Laura Farkash, School Counsellor
“Transitions are those unique times when we toss off the old but have not yet stepped into the new” Bob Taibbi
I mentioned in a previous article that stress is a sign that we deeply care about something; an emotion that prepares us to keep that thing (and ourselves) safe. In periods of transition, some of our most treasured values such as social connectedness, accomplishment, and autonomy are called into question. It is unsurprising then, that when uncertainty comes knocking and safety isn’t guaranteed, it causes us stress or discomfort. At Kambala, we want our students to embrace uncertainty and discomfort and find the long-term benefit from any hiccoughs in their school journey.
A little note on uncertainty
I’ll let you in on a secret. As much as we crave certainty, we can crave uncertainty more. Briefly recall the best movie you’ve ever seen or the best book you’ve ever read, and reflect on what made it so memorable. It’s likely there were twists and turns; breath-taking, heart-stopping, jaw-dropping moments. That is the beauty of uncertainty. Have you ever experienced the heartache of someone spoiling the ending to a movie, book, or TV show you haven’t finished yet? That is the downside of certainty.
As world-famous author Neil Gaiman says, “The drive to know what happens next, to want to turn the page, the need to keep going, even if it’s hard…that’s a very real drive. And it forces you to learn new words, to think new thoughts, to keep going.”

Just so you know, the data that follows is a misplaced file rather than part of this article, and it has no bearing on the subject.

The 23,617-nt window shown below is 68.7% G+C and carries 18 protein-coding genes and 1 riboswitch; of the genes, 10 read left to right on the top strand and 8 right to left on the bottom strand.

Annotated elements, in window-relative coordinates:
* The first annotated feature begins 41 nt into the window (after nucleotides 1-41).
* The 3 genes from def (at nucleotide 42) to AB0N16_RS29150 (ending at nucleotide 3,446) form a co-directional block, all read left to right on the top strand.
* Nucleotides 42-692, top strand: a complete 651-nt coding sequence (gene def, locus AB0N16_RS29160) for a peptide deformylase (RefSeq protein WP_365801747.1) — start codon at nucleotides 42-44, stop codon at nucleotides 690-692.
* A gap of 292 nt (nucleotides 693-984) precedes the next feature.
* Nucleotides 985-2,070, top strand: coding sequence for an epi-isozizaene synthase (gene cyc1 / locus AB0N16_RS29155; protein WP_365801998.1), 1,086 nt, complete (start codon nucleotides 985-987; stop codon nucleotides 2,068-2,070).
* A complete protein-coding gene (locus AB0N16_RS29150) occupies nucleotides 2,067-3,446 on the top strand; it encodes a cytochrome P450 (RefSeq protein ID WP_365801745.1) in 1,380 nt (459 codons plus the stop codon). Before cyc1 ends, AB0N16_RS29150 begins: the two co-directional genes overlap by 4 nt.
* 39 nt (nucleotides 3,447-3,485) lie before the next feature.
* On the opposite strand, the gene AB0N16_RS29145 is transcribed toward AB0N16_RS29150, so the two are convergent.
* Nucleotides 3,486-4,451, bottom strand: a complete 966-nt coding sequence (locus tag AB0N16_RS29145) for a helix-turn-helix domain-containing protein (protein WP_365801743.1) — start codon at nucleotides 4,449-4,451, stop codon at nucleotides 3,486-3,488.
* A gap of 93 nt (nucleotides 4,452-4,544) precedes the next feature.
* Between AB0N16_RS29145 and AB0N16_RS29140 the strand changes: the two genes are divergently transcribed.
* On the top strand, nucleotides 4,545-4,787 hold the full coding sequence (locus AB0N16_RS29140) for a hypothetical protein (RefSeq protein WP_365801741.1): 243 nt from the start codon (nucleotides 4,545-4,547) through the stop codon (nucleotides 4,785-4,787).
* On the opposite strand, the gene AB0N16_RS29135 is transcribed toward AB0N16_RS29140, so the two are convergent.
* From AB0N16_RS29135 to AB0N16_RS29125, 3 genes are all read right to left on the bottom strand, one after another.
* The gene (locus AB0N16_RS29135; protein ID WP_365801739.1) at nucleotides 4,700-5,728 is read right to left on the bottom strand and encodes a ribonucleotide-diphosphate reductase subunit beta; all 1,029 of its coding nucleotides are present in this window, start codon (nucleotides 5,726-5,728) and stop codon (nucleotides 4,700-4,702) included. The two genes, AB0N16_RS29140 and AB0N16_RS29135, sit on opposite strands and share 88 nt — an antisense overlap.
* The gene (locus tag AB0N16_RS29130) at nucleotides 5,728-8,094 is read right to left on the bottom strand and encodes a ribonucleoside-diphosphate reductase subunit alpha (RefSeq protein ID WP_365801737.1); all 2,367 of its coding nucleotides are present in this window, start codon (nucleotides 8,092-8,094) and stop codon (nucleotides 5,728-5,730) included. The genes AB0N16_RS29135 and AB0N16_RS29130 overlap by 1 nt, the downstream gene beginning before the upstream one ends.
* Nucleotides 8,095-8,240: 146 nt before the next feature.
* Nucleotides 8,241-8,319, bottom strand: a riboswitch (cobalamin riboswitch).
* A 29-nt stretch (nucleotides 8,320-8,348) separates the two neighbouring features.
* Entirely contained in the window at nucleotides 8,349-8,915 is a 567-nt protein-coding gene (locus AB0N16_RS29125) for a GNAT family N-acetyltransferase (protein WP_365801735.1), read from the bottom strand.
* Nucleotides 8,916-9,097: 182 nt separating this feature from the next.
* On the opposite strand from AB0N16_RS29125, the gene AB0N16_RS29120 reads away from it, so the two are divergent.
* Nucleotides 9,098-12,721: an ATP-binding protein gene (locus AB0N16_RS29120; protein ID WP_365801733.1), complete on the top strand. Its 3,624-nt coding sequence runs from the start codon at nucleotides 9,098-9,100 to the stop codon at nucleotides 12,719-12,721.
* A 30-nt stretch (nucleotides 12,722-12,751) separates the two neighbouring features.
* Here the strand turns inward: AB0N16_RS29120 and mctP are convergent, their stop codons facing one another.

Look for the open doors
During times of transition, a period when old patterns are disturbed, you may feel unsteady. In reality, you are -in that moment – most malleable to change. Now is the time to explore, brainstorm and consider the possibilities before your life begins to naturally solidify into new patterns. In the movie Up in the Air, George Clooney plays a character whose job it is to fire people for companies that were downsizing. He always began his termination speech with “I’m here to talk to you about new opportunities.”
Often when there are blanks in expectations, we fill these spaces with imagined worst-case scenarios and consequently start fearing our imagined scenarios. Pull the reigns on catastrophising and remember that this situation is specific, not global; temporary, not permanent; and that there are aspects both out of your control and within it. Work on knowing the difference between the two and to focus on what is within your control, and recognising and accepting the things that aren’t.
Kambala is recognised as an exceptional and dynamic place of learning where girls can step out into the world confident in their capacity to make a different. Support networks at Kambala include a buddy system, peer support program, counseling services, tutor groups, clubs and interest groups and a pastoral care program that you can utilise should anything be weighing too heavily.